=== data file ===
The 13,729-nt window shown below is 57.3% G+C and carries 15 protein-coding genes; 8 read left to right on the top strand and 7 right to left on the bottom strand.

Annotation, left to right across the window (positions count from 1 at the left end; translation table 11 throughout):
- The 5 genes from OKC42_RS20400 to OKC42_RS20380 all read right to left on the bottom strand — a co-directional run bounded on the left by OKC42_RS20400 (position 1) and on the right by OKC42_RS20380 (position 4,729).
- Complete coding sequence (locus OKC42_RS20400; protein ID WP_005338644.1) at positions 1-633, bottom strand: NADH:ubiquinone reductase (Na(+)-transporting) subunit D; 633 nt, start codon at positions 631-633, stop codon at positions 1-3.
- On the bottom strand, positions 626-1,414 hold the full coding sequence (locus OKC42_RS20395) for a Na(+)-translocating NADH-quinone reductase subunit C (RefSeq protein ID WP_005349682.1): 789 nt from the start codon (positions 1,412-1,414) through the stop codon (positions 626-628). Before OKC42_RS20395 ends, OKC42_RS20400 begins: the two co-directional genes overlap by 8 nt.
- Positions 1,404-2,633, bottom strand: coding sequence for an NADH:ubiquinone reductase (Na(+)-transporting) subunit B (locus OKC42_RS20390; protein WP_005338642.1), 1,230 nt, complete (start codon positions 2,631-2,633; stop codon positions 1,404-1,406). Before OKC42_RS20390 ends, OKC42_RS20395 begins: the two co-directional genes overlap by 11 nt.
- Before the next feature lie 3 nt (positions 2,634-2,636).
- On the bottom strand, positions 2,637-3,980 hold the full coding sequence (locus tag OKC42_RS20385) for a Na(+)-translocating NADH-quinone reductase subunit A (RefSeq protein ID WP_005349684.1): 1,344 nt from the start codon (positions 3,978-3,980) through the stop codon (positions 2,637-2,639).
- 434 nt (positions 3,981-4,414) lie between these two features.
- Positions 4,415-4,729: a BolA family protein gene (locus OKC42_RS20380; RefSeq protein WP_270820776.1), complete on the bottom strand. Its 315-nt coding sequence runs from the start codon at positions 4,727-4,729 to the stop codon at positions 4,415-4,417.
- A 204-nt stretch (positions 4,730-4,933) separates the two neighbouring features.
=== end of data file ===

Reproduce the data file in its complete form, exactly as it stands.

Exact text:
The 13,729-nt window shown below is 57.3% G+C and carries 15 protein-coding genes; 8 read left to right on the top strand and 7 right to left on the bottom strand.

Annotation, left to right across the window (positions count from 1 at the left end; translation table 11 throughout):
- The 5 genes from OKC42_RS20400 to OKC42_RS20380 all read right to left on the bottom strand — a co-directional run bounded on the left by OKC42_RS20400 (position 1) and on the right by OKC42_RS20380 (position 4,729).
- Complete coding sequence (locus OKC42_RS20400; protein ID WP_005338644.1) at positions 1-633, bottom strand: NADH:ubiquinone reductase (Na(+)-transporting) subunit D; 633 nt, start codon at positions 631-633, stop codon at positions 1-3.
- On the bottom strand, positions 626-1,414 hold the full coding sequence (locus OKC42_RS20395) for a Na(+)-translocating NADH-quinone reductase subunit C (RefSeq protein ID WP_005349682.1): 789 nt from the start codon (positions 1,412-1,414) through the stop codon (positions 626-628). Before OKC42_RS20395 ends, OKC42_RS20400 begins: the two co-directional genes overlap by 8 nt.
- Positions 1,404-2,633, bottom strand: coding sequence for an NADH:ubiquinone reductase (Na(+)-transporting) subunit B (locus OKC42_RS20390; protein WP_005338642.1), 1,230 nt, complete (start codon positions 2,631-2,633; stop codon positions 1,404-1,406). Before OKC42_RS20390 ends, OKC42_RS20395 begins: the two co-directional genes overlap by 11 nt.
- Before the next feature lie 3 nt (positions 2,634-2,636).
- On the bottom strand, positions 2,637-3,980 hold the full coding sequence (locus tag OKC42_RS20385) for a Na(+)-translocating NADH-quinone reductase subunit A (RefSeq protein ID WP_005349684.1): 1,344 nt from the start codon (positions 3,978-3,980) through the stop codon (positions 2,637-2,639).
- 434 nt (positions 3,981-4,414) lie between these two features.
- Positions 4,415-4,729: a BolA family protein gene (locus OKC42_RS20380; RefSeq protein WP_270820776.1), complete on the bottom strand. Its 315-nt coding sequence runs from the start codon at positions 4,727-4,729 to the stop codon at positions 4,415-4,417.
- A 204-nt stretch (positions 4,730-4,933) separates the two neighbouring features.